These new minorities are also relatively young compared with the rest of the population, suggesting that racial generation gaps are emerging in areas where they live in large numbers. That is, young adults up to age 40 in these areas, show a strong representation of new Hispanic and Asian households, whereas the ‘over 40' crowd is still dominated by white and black Baby Boomers.
In contrast to the new minorities, we see distinct patterns of residence for African Americans and whites. The former group continues the strong 1990s tendency to relocate back to the South countering the opposite movement which characterized much of the 20th Century. This shift is enlarging African American populations in ‘New South' economic growth engines like Atlanta, GA, orlando, FL, Charlotte, NC, as well as strong traditional magnets such as Washington, DC, Dallas and Houston, TX. In addition, there has been a dispersal of African Americans to other rapidly growing areas outside the South region including Las vegas, NV and Minneapolis, MN.
In comparison to the other race and ethnic groups, we see that the white Americans' population shifts are heavily dominated by domestic migration. With lower fertility and lower immigration, white geographic shifts are more like a ‘zero sum' game. That is, in migration dominated gains of whites in some areas are countered by out-migration dominated losses in others. Whites tend to relocate toward the interior West and the Southeast. Areas with extensive gains include Phoenix, AZ, Atlanta, GA, Dallas, Tx, Las vegas, Nv and interior counties of California. White shifts for the first part of the 2000-10 decade appear to be driven by higher housing costs on the coasts.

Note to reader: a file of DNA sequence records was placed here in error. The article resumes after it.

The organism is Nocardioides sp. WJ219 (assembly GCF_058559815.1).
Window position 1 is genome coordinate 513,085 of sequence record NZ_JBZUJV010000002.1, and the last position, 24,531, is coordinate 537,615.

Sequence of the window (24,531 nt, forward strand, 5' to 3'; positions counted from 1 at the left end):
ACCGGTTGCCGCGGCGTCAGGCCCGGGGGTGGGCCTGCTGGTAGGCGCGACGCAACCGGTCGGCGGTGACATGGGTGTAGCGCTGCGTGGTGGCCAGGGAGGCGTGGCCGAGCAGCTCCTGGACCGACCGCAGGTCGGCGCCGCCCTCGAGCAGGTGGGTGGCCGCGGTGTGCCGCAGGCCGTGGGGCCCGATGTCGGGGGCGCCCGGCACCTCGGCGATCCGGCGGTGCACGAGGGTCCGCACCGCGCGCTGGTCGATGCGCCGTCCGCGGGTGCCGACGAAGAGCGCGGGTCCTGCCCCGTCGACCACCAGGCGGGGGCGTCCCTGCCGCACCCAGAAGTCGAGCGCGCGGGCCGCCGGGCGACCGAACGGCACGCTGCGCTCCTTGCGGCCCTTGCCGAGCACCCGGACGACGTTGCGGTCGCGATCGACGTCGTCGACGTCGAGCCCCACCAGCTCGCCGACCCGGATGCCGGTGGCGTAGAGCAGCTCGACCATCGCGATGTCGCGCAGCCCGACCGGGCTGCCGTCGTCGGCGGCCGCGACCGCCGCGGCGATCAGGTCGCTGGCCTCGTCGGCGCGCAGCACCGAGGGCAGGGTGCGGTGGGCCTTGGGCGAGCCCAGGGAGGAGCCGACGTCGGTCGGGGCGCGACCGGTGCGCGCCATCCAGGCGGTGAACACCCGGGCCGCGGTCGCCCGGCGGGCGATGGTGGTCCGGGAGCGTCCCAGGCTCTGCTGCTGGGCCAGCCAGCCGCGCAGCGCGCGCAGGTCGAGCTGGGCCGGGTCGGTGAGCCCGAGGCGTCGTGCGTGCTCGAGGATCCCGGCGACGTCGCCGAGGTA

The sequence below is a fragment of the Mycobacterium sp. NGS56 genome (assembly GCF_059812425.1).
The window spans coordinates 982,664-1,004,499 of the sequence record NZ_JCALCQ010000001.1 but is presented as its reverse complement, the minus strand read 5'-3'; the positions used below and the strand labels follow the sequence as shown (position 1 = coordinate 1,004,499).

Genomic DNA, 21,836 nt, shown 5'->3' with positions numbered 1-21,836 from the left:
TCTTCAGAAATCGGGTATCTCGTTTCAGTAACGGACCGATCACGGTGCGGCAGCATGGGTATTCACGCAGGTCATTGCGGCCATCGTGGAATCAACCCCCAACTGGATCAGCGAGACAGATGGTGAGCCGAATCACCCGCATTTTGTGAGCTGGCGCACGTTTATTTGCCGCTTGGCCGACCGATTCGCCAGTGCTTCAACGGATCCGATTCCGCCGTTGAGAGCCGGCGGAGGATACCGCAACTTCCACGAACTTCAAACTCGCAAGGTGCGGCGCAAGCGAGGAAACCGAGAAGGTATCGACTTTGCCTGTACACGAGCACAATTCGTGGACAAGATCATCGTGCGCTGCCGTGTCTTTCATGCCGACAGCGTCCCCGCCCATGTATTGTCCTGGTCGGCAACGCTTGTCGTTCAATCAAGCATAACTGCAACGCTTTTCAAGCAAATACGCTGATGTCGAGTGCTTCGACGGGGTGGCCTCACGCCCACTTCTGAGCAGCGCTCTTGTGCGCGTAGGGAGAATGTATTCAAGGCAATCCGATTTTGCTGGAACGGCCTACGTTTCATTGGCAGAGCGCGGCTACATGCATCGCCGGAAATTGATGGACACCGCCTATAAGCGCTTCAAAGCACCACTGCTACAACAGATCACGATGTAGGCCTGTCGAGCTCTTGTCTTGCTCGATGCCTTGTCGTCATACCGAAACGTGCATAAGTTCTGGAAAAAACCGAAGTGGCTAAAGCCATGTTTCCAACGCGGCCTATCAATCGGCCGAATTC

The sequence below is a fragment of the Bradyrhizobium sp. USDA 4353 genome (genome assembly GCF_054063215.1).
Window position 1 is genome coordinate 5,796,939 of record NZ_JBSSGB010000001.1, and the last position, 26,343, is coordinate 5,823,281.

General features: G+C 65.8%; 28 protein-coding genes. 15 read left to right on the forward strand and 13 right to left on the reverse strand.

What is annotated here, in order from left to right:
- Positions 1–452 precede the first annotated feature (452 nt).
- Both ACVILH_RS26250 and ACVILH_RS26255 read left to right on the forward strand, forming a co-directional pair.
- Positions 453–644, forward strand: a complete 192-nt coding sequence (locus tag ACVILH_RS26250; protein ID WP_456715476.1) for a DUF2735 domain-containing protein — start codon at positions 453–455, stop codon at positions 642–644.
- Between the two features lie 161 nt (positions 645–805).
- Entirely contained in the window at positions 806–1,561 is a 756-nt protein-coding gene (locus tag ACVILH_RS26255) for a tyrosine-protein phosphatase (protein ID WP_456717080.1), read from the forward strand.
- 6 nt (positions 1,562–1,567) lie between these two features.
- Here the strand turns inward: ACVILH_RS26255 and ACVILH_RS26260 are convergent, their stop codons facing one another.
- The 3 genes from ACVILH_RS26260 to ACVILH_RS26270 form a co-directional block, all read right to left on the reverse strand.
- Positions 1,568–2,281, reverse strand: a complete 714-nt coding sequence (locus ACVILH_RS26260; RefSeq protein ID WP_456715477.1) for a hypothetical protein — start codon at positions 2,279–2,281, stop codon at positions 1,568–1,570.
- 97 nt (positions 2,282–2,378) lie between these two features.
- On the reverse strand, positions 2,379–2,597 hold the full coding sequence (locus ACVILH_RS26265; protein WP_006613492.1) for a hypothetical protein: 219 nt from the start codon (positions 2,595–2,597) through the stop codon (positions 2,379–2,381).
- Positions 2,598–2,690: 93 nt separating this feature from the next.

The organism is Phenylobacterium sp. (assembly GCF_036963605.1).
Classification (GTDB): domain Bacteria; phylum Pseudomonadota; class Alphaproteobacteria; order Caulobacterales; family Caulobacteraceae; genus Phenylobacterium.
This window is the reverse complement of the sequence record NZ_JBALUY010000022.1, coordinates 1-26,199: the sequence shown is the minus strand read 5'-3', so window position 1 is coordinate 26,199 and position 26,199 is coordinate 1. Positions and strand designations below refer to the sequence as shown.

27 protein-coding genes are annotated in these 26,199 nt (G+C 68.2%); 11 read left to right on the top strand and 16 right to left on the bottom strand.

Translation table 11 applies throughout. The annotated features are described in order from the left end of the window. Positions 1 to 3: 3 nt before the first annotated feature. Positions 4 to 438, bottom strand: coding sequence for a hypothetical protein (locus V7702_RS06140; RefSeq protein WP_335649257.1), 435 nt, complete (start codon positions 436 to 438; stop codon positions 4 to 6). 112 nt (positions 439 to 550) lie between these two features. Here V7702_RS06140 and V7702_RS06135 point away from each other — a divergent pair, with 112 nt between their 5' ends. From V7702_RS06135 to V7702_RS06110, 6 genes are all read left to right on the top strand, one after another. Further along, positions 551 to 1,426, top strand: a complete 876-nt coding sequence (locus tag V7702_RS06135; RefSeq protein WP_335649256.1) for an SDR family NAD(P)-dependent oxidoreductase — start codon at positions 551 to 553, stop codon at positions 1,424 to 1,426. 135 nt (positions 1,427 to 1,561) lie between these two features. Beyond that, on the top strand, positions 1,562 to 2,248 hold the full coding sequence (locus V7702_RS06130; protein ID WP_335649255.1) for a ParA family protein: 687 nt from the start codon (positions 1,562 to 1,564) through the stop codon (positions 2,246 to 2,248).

The last part of this report puts these findings in context and presents a typology intended to serve as a "roadmap" for understanding the demographic dynamics of Baby Boomer induced aging and immigrant induced new minority growth, and their effects on the markets in different parts of the country. They include 11 "New Minority" states, where Hispanics and Asians are and will continue to be a predominant part of the population; 13 Faster Growing states, with considerable white and minority growth, areas that take on a traditional suburban development feel; 7 "White-Black Slower Growing" states, located in both the Midwest and South where African Americans represent the major minority and there is slow growth overall; and 20 "Mostly White Slower Growing" states, which, while not gaining seniors or Boomers at a fast rate, will experience the most significant aging due to the out-migration of their younger populations.
Overall, the results show that as the United States progresses further into the 21st Century, there will be both ‘younging' and ‘aging' in different parts of the country and that within each part, distinct demographic dynamics will affect change in that region's cities, suburbs and rural areas.